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The Power Station

The Power Station is an indoor/outdoor art exhibition space, guest artist’s residence, and not-for-profit organization that invites artists to respond to the raw character of the architecture, a historic, 1926 Dallas Power & Light electrical substation. The post-industrial spaces offer an alternative to the traditional gallery or museum context. Here an urban garden gallery has sprung to life within the former industrial compound.

The Power Station is a significant and prominent Dallas restoration, demonstrating what can happen when vision and creativity are at the helm of the process. Programming and development of the site’s exterior spaces were as important to the success of the project as was the architectural restoration of the building. Much of the garden’s design originated from studying the views from inside the building with selective use of both hardscape and plant material for screening. Juxtaposed with the historic architectural details of the substation, the garden’s aesthetic incorporates simple modern element constructed from a restrained materials palette of crushed aggregate and rip rap, architectural and recycled concrete, steel, and native plantings. The continual patination of these materials ties aging but timeless architecture to garden in a complimentary fashion.

The exterior of the compound presents a unique urban streetscape experience for the flow of pedestrians travelling by on their way to the Santa Fe Trail, a bicycling and running trail. Along the eastern flank a cast-in-place concrete wall reinforces the parallel building face and street edge, while creating a minimalist outdoor room as an extension of the building’s interior. A collaborative effort with artist Jacob Kassay resulted in an elegant sculptural intervention in this space. Much of the existing concrete pavement was retained and creatively incorporated into the new streetscape design. A section of the existing concrete was core drilled in a grid to create holes for plant interventions and increased permeability. The core drills are repurposed at the main entry, an exercise in reclamation and reuse.

Securing the interior garden space is beautifully articulated steel picket fence. It creates a physical barrier along the west while maintaining visual porosity into the gardens. The vertical cantilevered pickets animate the site with shadows as the sun crosses the site throughout the seasons. This sculptural use of materials increases the sense of scale, and therefore the functionality of the small exterior courtyards. An unused, remnant concrete shaft is exposed and planted with iris, sedges, and horsetail reed as slightly sunken rainwater garden. The exposed steel rebar “stiches” of the walls create an interesting contrast of old versus new. This is another of several minimal interventions that increases permeability across the post-industrial site, allowing absorption of rainwater and minimizing run-off discharge to the city storm water system.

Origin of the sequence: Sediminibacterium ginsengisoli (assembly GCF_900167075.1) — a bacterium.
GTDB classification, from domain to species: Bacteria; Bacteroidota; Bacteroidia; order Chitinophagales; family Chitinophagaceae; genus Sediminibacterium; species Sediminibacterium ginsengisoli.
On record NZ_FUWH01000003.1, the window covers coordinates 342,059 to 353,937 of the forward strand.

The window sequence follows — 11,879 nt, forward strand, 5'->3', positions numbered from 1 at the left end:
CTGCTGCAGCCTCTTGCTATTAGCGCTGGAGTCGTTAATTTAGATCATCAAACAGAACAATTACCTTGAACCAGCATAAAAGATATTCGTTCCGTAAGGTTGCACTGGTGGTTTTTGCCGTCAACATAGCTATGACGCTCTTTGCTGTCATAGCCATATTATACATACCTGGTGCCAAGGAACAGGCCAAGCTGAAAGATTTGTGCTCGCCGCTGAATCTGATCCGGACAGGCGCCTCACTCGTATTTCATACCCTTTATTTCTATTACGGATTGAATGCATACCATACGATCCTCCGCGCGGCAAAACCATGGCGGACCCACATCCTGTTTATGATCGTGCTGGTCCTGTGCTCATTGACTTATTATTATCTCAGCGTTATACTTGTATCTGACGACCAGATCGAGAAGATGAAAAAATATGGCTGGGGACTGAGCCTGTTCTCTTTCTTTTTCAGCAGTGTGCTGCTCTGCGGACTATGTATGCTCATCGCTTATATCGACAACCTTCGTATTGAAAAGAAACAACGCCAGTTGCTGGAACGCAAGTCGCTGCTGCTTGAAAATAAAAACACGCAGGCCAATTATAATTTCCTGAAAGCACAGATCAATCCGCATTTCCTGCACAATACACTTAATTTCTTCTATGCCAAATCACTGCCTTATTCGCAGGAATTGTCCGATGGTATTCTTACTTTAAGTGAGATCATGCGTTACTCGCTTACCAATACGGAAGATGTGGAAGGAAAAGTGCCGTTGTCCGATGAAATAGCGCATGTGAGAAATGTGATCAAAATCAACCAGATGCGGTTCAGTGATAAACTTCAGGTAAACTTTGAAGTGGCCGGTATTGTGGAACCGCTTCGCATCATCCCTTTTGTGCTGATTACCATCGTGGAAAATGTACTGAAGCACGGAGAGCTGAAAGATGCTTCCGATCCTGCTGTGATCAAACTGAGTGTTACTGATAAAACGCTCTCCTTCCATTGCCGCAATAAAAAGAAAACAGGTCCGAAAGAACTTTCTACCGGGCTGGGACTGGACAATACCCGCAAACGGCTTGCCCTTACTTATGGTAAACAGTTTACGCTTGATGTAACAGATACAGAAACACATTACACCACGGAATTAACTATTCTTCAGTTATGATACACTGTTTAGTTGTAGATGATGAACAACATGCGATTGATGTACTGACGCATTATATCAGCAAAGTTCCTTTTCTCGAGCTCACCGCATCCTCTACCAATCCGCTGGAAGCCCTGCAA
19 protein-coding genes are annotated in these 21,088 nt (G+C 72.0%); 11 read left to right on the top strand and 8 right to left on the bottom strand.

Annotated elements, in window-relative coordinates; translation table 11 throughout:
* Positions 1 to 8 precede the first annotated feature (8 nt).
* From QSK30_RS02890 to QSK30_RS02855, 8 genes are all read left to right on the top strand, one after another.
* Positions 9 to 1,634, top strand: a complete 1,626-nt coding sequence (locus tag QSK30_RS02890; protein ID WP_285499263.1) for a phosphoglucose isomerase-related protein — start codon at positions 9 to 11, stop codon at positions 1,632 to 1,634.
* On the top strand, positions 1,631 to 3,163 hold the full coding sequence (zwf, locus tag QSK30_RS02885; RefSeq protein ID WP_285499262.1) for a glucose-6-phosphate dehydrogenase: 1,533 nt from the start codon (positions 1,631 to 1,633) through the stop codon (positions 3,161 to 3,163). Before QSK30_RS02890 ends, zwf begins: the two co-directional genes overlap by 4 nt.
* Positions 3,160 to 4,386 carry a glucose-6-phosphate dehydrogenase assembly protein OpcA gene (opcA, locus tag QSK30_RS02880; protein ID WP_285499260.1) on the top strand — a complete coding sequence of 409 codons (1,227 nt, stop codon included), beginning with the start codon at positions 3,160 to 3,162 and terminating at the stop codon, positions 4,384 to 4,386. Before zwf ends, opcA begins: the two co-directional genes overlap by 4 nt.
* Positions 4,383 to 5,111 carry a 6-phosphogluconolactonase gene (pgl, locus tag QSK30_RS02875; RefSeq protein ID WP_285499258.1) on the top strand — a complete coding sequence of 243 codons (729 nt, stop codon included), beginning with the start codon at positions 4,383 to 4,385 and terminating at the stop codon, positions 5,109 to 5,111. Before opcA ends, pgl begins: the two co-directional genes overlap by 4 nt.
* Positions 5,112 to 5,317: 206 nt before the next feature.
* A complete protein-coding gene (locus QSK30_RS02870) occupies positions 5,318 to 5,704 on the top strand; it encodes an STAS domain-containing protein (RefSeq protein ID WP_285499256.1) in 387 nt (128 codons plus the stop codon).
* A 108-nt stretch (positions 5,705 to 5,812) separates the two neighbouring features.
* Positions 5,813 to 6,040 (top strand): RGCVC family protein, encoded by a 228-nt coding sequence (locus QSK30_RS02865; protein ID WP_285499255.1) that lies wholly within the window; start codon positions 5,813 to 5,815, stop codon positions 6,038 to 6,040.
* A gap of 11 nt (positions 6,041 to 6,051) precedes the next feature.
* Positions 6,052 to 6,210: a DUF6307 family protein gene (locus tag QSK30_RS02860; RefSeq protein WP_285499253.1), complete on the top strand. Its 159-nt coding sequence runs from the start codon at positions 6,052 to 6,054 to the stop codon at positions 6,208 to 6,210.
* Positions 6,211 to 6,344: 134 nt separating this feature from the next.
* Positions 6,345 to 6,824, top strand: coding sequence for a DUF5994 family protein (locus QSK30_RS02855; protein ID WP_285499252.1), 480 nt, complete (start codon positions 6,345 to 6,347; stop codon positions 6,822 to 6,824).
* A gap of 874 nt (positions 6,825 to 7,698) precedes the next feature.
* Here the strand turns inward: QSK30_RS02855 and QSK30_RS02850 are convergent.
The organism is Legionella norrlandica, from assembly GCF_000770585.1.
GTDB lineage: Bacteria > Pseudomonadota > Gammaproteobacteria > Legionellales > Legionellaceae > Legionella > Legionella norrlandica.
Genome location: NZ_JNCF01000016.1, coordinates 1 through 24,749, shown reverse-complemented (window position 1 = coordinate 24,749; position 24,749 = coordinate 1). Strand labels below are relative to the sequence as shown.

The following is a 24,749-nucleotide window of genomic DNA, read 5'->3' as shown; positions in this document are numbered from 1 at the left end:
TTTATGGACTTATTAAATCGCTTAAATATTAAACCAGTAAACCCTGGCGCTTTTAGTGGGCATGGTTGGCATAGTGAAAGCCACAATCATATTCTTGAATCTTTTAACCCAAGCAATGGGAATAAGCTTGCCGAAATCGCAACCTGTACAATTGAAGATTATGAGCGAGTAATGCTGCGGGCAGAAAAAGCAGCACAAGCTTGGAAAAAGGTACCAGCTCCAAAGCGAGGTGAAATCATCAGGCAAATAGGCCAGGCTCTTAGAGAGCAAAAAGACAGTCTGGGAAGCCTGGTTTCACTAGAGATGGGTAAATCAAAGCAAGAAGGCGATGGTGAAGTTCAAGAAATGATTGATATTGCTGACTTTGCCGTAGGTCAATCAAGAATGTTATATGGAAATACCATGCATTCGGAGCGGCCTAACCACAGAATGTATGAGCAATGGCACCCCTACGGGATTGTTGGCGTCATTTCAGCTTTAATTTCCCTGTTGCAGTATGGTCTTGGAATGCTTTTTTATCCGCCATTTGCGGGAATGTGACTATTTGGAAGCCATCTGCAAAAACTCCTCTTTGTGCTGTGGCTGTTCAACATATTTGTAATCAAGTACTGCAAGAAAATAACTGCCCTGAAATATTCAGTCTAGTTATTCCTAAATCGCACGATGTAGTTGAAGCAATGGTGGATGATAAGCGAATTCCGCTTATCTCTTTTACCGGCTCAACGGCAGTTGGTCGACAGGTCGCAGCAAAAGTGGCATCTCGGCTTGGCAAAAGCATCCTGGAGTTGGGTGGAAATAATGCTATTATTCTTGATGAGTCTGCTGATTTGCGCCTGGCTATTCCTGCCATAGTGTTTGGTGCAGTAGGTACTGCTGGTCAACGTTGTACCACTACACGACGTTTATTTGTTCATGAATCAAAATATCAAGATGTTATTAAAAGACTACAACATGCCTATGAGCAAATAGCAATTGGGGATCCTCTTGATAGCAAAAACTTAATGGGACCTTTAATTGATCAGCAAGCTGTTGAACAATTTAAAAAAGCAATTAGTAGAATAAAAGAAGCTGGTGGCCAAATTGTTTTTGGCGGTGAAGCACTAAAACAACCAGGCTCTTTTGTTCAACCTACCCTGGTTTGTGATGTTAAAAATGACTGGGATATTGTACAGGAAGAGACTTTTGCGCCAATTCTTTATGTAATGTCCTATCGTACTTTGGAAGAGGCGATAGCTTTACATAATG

The site was healed back with extensive native and adapted plant material. Areas were strategically left unirrigated for a straightforward sustainable approach to site water management. A lone Mesquite Tree becomes a sculptural element announcing the entrance to the gardens and stair tower beyond. A colony of xeric, spineless prickly pear consumes the south and east side of the site providing an unusual and continuous graphic texture along the city sidewalks. A matrix of seasonal vine species was used on a chain-link enclosed four-story stair tower where they quickly engulfed the vertical surfaces to create a towering green enclosure. The vines provide the sense of privacy and security, and help shade the stair and building against the west Texas sun.

This small contemporary urban garden healed-back a former industrial site, and had simple program requirements of privacy and usability. The building and garden relate to one another gently through the careful manipulation of crisp architectural elements that are then intentionally eroded by more informal, lush plant material. In Dallas where new construction is typically preferred, this project is a welcomed reminder that a thoughtful renovation of historical building and site can generate spaces that provide both form and function.

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